Processing as a language, rather than a library, relies on PDE's pre-processor in order to hide away some difficult aspects of the Java language.

    Some examples: :ar!

    • Suffix all literals w/ a . or an e w/ an f it it doesn't have 1 already.
    • Replace all usages of color when used as a datatype w/ int.
    • Make all methods & fields public if 1 isn't specified already.
    • Concatenate all ".pde" tab files as 1 ".java" wrapped up as 1 PApplet subclass.

    Unfortunately there were not enough effort to make PDE's pre-processor fully Java compliant.
    I know Processing since version 1.5.1 and the situation is still much the same! [-(

    For Processing 3, they've prioritized an incomplete debug mode and an irritating auto-complete, which I turn them all off. :-q

    IMO, folks would rather like Java 8's lambdas over those new features mentioned above. =P~

  • @GoToLoop where exactly is the problem to add Java8. I recompiled Processing 1 week ago becourse i want to explore lastest Jogl builds and it works great. shouldn't be somewhere linker switch ?

    https://github.com/processing/processing/blob/master/build/build.xml

  • @cansik thank you, i already setup everything within minutes. not a big deal. java is for kids.

  • That's a lot of information, so thanks everyone for their inputs!
    @nabr I'm afraid I'm not sure exactly what you meant, but please note that most programming languages aren't "for kids". Almost all famous programming languages have so much more to them than tutorial websites detail. Even experts do not know some of the finer details, as I'm sure @GoToLoop will agree.

  • @Lord_of_the_Galaxy im just fooling around

  • I see. I guess when it comes to the basics, Java is for "kids".

  • @cansik Do you see the potential of having Kotlin mode in Processing? In your projects, do you find yourself mixing Java and Kotlin or do you just focus in writing K code?

    Kf

  • Maybe I should spend more time with Kotlin, because the more I look so far the less I like. Some of the best aspects are coming to Java too - talk about Processing supporting Java 8, Java 11 will be out in a few months! ;-)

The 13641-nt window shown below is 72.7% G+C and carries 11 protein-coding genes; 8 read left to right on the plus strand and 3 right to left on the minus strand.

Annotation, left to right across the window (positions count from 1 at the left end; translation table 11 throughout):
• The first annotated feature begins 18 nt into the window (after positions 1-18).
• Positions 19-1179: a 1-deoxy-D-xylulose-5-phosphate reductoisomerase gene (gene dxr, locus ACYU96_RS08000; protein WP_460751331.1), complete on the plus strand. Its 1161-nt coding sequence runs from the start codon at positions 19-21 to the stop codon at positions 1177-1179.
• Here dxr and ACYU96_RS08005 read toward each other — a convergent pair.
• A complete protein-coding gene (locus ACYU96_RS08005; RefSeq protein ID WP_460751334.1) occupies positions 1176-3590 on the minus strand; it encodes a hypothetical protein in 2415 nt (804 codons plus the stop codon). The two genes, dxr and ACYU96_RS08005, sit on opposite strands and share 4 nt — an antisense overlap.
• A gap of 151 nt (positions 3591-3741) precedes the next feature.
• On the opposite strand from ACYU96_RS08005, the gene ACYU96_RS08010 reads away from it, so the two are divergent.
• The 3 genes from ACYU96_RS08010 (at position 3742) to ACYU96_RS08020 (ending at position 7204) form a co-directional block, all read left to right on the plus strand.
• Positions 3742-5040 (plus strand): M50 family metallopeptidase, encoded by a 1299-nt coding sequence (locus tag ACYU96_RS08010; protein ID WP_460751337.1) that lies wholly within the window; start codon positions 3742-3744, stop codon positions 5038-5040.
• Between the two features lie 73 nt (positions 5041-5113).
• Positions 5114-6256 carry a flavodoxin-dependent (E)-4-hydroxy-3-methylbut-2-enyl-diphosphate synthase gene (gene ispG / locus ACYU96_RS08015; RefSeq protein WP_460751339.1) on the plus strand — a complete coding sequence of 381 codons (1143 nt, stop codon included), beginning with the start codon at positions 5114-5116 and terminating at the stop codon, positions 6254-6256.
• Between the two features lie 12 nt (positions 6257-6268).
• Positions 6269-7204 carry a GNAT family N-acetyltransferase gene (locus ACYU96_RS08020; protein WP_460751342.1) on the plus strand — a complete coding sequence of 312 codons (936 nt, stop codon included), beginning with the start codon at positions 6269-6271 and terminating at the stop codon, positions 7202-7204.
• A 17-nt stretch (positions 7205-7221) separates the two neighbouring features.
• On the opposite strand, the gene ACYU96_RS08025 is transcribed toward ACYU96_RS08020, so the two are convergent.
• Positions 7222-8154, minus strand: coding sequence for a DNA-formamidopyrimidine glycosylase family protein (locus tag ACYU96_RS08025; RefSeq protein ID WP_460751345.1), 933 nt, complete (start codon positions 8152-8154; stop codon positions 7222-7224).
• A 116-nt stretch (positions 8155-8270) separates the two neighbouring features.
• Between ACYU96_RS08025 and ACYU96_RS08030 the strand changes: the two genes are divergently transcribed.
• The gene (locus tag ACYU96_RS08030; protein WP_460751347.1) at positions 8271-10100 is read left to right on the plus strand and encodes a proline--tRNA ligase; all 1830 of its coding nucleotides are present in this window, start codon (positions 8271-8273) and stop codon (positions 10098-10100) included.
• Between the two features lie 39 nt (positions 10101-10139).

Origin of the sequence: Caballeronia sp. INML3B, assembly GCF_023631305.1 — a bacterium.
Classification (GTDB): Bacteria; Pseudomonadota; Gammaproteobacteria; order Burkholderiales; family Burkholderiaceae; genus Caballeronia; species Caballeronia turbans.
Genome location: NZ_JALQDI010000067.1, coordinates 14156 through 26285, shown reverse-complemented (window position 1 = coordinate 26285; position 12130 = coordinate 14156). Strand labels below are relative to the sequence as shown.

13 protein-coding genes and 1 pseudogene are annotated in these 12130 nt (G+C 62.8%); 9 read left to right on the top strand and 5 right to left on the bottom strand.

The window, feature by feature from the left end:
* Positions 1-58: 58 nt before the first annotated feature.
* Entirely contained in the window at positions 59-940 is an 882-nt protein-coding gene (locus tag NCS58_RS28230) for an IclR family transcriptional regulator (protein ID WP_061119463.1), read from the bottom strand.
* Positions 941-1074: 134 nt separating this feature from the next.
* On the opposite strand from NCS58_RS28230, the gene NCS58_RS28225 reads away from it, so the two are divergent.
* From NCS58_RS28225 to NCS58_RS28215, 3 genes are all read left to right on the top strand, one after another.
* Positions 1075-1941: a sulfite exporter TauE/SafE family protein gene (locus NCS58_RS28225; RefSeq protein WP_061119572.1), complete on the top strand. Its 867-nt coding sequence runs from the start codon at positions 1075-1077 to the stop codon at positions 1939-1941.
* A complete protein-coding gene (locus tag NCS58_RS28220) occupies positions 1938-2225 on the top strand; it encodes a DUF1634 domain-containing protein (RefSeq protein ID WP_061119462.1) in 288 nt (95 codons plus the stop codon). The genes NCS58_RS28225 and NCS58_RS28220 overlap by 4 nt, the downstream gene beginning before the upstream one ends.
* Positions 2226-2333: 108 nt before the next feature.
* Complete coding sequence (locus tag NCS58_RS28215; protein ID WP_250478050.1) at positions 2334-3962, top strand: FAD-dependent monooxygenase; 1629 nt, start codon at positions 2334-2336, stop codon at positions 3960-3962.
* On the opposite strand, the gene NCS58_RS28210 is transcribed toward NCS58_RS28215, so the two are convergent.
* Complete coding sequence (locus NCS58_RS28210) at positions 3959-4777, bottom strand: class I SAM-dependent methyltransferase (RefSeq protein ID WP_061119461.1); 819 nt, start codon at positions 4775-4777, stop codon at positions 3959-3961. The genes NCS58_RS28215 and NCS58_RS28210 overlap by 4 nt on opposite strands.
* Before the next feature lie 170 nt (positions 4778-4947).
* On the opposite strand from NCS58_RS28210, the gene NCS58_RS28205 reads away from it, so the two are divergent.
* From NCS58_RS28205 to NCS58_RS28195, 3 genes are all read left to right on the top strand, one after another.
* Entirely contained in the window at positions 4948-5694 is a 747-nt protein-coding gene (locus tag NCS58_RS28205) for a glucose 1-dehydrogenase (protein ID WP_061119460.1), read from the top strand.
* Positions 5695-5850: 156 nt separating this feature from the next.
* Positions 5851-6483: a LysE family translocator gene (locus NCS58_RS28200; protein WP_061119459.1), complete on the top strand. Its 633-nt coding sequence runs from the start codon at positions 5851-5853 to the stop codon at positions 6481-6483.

The Processing pre-processor is a PITA!

  • The Processing pre-processor is a PITA!

    What do you mean @neilcsmith_net?

    Maybe I should spend more time with Kotlin, because the more I look so far the less I like

    You are saying that why to invest in Kotlin when Java is improving and including all these features? Am I reading you correctly? That is a good question. Would Kotlin take over Java in the future? Can anybody answer the question? Would code readability and "bolier-plate code reduction" (beside other features) enough incentives for people to move to Kotlin? I feel those are not enough incentives for people to try as there is a learning curve when it comes to writing Kotlin (code syntax) and to use it properly.

    Tell us about changes looming with Java11 if you can (also changes in 9 and 10?). Are you putting any effort to migrating your code bases to these newer versions? Is there a need to do it?

    Kf

  • The Processing pre-processor does two things, structural changes and syntax changes. It is the syntax changes (float/double and color, etc) that are a PITA, because they make it difficult to keep up-to-date with Java changes. In PraxisLIVE I have some similar structural support, automatically wrapping in a class, making things accessible, etc. However, I don't support the syntax stuff and therefore supporting Java 8 is easy - and lambdas / method references are great - can really lead to some easier to understand code!